Quote & Paraphrase
When you use someone else's research, information, or ideas, you will need to quote or paraphrase it.
Quoting and paraphrasing add evidence to your research, and give credit where credit is due:
- Quotation - When you use the exact words from the source, put quotation marks around the words that are not your own and cite it.
- Paraphrasing - When you use ideas from another source in your own words, then you need to cite where the idea or facts came from.
Simply changing a few words from the original source is plagiarism. If you cannot state an idea in your own words, you should quote the original source.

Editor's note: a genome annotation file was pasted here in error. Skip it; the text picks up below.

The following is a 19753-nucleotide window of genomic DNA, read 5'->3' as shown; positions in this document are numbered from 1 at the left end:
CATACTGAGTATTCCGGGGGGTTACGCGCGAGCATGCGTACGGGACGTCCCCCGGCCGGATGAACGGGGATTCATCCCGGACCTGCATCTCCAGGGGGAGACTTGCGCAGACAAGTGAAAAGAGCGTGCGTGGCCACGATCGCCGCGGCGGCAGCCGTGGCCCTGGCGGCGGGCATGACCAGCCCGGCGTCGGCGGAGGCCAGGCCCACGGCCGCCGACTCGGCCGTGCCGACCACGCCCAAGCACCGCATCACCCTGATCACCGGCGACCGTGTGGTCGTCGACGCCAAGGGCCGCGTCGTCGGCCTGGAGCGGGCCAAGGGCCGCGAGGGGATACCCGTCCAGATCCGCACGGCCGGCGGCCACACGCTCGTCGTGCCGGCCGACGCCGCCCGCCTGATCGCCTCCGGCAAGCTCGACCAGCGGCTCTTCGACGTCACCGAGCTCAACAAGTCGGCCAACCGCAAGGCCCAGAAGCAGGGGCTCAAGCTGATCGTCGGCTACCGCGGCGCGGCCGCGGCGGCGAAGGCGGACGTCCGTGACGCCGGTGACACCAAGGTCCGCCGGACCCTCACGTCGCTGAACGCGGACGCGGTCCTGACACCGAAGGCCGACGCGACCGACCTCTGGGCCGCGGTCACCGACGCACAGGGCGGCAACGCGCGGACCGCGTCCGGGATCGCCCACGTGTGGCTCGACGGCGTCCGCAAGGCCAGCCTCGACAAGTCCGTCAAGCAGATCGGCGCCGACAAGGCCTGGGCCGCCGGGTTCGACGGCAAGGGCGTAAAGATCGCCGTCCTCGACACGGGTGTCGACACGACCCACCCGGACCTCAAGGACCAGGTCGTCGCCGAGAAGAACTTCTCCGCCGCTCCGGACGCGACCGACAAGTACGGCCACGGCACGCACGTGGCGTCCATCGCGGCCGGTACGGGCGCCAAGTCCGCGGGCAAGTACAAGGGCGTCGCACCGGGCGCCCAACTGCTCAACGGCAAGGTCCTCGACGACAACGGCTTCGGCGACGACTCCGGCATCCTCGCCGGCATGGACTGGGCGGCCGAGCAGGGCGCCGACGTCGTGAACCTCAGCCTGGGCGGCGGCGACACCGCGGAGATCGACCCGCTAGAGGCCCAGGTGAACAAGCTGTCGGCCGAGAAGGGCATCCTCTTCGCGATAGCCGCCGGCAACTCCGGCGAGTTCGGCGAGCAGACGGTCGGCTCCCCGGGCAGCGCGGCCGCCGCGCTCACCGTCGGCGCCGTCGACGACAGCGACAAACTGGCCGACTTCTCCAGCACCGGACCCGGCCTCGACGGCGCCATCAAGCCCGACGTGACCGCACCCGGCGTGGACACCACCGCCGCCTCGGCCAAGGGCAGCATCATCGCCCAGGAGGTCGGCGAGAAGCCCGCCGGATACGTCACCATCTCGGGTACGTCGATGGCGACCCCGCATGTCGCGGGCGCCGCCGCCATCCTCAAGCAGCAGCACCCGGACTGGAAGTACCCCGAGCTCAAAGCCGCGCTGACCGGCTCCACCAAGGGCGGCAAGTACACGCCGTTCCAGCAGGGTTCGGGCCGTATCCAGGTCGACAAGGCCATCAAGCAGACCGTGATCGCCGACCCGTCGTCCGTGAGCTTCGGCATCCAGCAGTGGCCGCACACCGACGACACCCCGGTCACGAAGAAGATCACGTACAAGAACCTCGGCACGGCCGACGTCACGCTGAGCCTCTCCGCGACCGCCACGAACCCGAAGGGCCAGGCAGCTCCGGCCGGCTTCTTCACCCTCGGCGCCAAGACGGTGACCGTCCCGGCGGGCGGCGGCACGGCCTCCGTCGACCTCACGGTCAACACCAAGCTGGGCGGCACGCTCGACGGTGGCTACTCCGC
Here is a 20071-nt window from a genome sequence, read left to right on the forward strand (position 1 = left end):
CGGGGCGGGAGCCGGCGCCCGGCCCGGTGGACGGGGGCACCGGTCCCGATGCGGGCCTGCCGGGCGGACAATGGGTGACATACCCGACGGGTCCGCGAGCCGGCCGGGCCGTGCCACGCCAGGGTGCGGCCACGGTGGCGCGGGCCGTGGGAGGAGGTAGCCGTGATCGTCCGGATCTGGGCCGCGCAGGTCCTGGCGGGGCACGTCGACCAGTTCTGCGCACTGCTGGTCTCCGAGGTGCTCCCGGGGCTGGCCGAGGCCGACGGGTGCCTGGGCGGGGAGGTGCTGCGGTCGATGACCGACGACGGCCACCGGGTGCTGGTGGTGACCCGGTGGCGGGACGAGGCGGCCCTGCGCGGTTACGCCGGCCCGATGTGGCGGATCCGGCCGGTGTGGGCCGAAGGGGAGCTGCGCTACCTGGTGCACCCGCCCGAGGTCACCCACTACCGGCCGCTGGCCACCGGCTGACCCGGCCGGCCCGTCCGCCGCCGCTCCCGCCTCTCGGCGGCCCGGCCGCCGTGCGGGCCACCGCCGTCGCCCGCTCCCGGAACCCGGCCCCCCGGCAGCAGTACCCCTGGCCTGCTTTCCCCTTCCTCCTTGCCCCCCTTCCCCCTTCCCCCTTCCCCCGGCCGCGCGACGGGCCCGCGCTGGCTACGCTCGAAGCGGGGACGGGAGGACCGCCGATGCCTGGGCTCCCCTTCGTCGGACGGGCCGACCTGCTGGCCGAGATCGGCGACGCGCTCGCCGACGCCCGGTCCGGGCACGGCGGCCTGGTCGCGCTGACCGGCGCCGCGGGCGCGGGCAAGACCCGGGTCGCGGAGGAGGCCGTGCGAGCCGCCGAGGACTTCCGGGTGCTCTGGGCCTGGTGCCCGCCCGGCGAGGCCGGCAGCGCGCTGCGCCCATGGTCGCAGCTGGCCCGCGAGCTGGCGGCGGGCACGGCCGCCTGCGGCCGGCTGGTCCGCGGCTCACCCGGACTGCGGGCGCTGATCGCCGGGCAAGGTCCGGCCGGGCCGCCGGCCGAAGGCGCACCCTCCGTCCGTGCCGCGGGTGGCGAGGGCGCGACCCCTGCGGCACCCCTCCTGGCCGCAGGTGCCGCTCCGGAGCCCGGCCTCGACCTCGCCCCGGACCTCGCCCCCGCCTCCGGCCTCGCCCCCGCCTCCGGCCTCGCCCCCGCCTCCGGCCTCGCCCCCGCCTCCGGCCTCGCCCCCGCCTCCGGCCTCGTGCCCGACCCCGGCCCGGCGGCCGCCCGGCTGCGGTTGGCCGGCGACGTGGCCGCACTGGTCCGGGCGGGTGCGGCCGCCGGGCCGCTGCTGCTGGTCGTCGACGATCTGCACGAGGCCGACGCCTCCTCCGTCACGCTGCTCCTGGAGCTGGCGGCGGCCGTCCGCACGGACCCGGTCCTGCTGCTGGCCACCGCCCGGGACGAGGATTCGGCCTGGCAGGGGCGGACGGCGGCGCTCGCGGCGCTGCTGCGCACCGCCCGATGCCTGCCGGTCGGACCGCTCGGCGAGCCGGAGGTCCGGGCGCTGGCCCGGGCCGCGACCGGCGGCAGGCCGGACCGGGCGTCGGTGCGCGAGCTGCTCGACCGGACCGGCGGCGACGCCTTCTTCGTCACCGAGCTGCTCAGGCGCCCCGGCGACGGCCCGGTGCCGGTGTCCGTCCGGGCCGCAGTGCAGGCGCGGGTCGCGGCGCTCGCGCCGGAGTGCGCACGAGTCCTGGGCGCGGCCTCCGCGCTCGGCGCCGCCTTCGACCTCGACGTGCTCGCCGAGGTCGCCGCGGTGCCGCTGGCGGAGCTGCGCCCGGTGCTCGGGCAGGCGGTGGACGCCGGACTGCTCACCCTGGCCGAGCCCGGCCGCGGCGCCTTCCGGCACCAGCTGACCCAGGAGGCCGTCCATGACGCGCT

Ideally, papers will contain a good balance of direct quotations, paraphrasing, and your own thoughts. Use quotes and paraphrasing to support your own ideas, rather than relying solely on another's work.
Please remember the guidelines in the Milton Academy Academic Integrity Guide. There are examples of what constitutes good quoting and paraphrasing practice.
Always properly cite an author's original idea whether you have directly quoted or paraphrased it. Use these guides to help you cite basic materials, but if you have questions about how to cite properly, Ask a Librarian.